Milk tastes great. But it does not provide us with anything we need nutritionally other than lots of protein and calories.
Also I would like to know more about how these organic raw milk cows are treated? Are they kept constantly pregnant? Are their calves taken away a few days after birth? Are the calves sent to the veal crates like their commercial cousins?
This is Dr. Mercola’s summary. See my comments below:
A few years ago, a number of U.S. states tried to ban “rbGH-free” claims on dairy. Monsanto, which owned rbGH at the time, helped found a group called AFACT, which supported the bans. AFACT was unsuccessful in most states, but it looked like they might win in Ohio, where the fight went to the courts.
Recently, however, the Ohio court came to its decision. First, they ruled that milk in Ohio can still bear an “rbGH-free” label as long as it also bears the disclaimer stating that, “[t]he FDA has determined that no significant difference has been shown between milk derived from rbST-supplemented and non-rbST-supplemented cows.”
But there’s more important news out of Ohio — the court also challenged the FDA’s finding that there is “no measurable compositional difference” between milk from rbGH-treated cows and milk from untreated cows. This FDA finding has been the major roadblock to rbGH regulation, and the court struck it down.
From James: This is really big news. The Ohio Supreme Court has called the FDA out and has said that it should correct one of its rules.
I agree with almost everything Dr. Mercola has to say. However, I disagree with him when he says that raw, organic, non-pasteurized milk is okay to drink.
Milk is better if it is raw, organic, non-pasteurized – but only if it is boiled.
Milk from health cows can still harbor paratuberculosis, which is a probable cause of Johne’s Disease in cows and Crohn’s Disease in humans. Pasteurization does not kill paratuberculosis. Milk must be boiled to be safe to drink. The Indians – big milk drinkers for millenia – always boiled their milk. (It was still not good for them because it contains no essential fatty acids. Indian milk vegetarians have short life spans.)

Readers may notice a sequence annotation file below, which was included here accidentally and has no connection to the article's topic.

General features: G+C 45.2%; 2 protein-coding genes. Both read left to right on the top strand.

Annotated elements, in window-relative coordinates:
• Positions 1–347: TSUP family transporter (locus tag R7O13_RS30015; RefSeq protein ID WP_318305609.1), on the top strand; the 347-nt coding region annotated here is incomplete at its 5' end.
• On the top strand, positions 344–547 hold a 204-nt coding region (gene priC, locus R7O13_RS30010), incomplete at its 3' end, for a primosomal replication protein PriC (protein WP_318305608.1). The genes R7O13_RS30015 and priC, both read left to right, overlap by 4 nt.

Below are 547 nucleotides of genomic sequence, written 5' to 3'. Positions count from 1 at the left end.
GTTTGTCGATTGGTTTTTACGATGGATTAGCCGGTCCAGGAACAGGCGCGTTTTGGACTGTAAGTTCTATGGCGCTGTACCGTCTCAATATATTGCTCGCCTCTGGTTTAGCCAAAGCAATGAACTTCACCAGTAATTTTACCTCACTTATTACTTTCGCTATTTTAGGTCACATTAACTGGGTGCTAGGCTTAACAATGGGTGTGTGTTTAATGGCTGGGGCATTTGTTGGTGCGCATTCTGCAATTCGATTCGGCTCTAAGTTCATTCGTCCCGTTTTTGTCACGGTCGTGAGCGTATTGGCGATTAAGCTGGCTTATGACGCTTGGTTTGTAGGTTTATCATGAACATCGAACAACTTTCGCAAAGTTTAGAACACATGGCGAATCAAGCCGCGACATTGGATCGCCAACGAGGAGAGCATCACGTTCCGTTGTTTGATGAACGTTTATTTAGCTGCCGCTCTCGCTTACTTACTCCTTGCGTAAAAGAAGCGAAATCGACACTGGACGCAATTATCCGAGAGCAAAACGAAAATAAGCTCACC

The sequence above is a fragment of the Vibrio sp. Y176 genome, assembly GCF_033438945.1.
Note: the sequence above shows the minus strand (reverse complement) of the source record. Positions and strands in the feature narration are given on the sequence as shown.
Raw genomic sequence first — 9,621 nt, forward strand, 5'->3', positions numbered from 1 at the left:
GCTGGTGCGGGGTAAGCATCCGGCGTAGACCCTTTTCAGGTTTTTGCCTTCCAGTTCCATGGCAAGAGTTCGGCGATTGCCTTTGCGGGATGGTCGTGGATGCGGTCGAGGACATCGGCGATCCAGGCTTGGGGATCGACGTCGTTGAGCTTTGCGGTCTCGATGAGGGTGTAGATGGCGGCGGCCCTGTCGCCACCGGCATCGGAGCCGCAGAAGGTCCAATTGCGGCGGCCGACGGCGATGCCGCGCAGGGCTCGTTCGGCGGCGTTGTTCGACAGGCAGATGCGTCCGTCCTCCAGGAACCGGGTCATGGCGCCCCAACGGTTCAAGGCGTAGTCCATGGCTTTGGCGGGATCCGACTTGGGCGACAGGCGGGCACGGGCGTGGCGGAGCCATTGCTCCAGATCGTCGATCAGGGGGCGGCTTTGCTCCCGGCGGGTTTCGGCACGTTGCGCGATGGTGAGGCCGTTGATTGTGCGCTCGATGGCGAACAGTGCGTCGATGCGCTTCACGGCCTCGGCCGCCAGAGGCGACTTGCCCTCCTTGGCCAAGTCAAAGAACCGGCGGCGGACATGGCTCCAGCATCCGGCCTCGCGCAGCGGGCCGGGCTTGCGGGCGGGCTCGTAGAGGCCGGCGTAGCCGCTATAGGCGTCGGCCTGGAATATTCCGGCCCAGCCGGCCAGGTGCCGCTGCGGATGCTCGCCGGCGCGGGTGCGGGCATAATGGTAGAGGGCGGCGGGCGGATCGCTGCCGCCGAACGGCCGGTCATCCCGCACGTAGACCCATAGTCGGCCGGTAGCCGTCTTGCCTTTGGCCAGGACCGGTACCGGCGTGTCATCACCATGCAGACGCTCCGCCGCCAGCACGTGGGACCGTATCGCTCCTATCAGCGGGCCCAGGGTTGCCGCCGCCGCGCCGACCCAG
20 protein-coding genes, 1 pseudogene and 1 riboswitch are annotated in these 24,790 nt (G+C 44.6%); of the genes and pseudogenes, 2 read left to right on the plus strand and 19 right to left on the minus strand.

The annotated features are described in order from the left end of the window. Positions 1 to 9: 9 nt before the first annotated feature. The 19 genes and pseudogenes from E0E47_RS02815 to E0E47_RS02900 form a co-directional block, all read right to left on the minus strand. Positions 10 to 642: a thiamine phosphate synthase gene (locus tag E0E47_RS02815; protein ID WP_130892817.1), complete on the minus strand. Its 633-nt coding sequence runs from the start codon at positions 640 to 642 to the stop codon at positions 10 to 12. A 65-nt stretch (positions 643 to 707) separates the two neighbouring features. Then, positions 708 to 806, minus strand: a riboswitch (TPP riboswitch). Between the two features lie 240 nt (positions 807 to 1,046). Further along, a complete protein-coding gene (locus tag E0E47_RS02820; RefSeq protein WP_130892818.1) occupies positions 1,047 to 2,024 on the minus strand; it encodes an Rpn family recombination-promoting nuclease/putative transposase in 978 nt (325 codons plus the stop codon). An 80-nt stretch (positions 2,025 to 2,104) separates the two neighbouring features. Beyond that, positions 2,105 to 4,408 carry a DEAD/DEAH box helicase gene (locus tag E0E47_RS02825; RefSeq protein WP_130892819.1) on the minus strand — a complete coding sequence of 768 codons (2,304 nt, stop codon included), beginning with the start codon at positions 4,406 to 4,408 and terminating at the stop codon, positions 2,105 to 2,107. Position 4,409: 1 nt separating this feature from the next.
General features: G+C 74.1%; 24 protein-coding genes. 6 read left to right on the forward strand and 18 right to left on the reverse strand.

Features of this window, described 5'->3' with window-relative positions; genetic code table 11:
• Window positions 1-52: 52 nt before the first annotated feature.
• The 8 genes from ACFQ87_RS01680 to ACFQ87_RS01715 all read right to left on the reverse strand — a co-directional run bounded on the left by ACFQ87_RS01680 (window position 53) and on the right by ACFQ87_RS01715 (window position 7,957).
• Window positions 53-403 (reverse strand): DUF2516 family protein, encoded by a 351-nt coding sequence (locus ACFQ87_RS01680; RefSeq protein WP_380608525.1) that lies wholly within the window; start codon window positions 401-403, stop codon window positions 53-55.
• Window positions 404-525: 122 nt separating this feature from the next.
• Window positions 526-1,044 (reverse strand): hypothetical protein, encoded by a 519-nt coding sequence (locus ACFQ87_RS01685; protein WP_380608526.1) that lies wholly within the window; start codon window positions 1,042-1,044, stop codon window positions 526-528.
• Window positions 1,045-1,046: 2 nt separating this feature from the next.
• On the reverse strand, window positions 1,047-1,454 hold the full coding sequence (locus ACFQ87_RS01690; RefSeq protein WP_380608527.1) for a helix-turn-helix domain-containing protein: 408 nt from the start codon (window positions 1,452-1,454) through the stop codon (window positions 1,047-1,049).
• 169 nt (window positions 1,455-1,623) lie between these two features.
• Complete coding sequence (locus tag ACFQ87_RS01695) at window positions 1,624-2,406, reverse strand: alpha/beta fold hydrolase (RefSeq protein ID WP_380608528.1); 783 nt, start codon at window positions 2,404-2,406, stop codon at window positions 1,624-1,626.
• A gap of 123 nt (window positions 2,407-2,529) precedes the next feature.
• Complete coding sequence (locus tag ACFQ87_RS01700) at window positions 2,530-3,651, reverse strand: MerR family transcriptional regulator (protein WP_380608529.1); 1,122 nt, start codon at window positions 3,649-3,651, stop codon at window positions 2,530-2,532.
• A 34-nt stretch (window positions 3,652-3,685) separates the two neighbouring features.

Even if milk is boiled and not harmful, it is a nutritional waste of your caloric allotment. It is high in fat. If it is low-fat milk, it is still too high in protein. It contains too much sodium, phosphorus, and cholesterol, and non-essential fatty acids. It contains too little essential fatty acids, magnesium, and potassium.
Milk is good for calves because calves also eat grass. Cows milk is not properly balanced for humans.
The only good thing that you can say about cows milk is that it is – like mother’s milk – very low in fluoride.
Department of Biochemistry, National Public Health Institute, Helsinki, Finland. firstname.lastname@example.org
Insulin autoantibodies (IAAs) often appear as the first sign of islet cell autoimmunity in prediabetic children. Because cow’s milk contains bovine insulin, we followed the development of insulin-binding antibodies in children fed with cow’s milk formula. Bovine insulin- and human insulin-binding antibodies by enzyme immunoassay and IAA by radioimmunoassay were analyzed in 200 infants carrying HLA-DQB1*0302 but no protective alleles who participated in a Finnish population-based birth-cohort study. Based on the prospectively registered information, the first 100 infants enrolled in the study who were exposed to cow’s milk formula before age 12 weeks and the first 100 infants enrolled in the study who were exclusively breast-fed for longer than their first 12 weeks of life were selected for the present study. Also, 11 children from the birth cohort who developed at least two diabetes-associated autoantibodies, 98 children with newly diagnosed type 1 diabetes, and 92 healthy children were studied. We found that the amount of IgG-antibodies binding to bovine insulin was higher at age 3 months in infants who were exposed to cow’s milk formula than in infants who were exclusively breast-fed at that age (median 0.521 vs. 0.190; P < 0.0001). The antibodies binding to bovine insulin cross-reacted with human insulin. None of these infants tested positive for IAA. The levels of bovine insulin-binding antibodies declined in both groups at ages 12 and 18 months, whereas in the 11 children with at least two diabetes-associated autoantibodies the levels increased during the follow-up period (P < 0.0001). IgG antibodies correlated with IgG2 antibodies binding to bovine insulin (r = 0.43, P = 0.004) and IAA (r = 0.27, P = 0.02) in diabetic children, but not in healthy children. Cow’s milk feeding is an environmental trigger of immunity to insulin in infancy that may explain the epidemiological link between the risk of type 1 diabetes and early exposure to cow’s milk formulas. This immune response to insulin may later be diverted into autoaggressive immunity against beta-cells in some individuals, as indicated by our findings in children with diabetes-associated autoantibodies.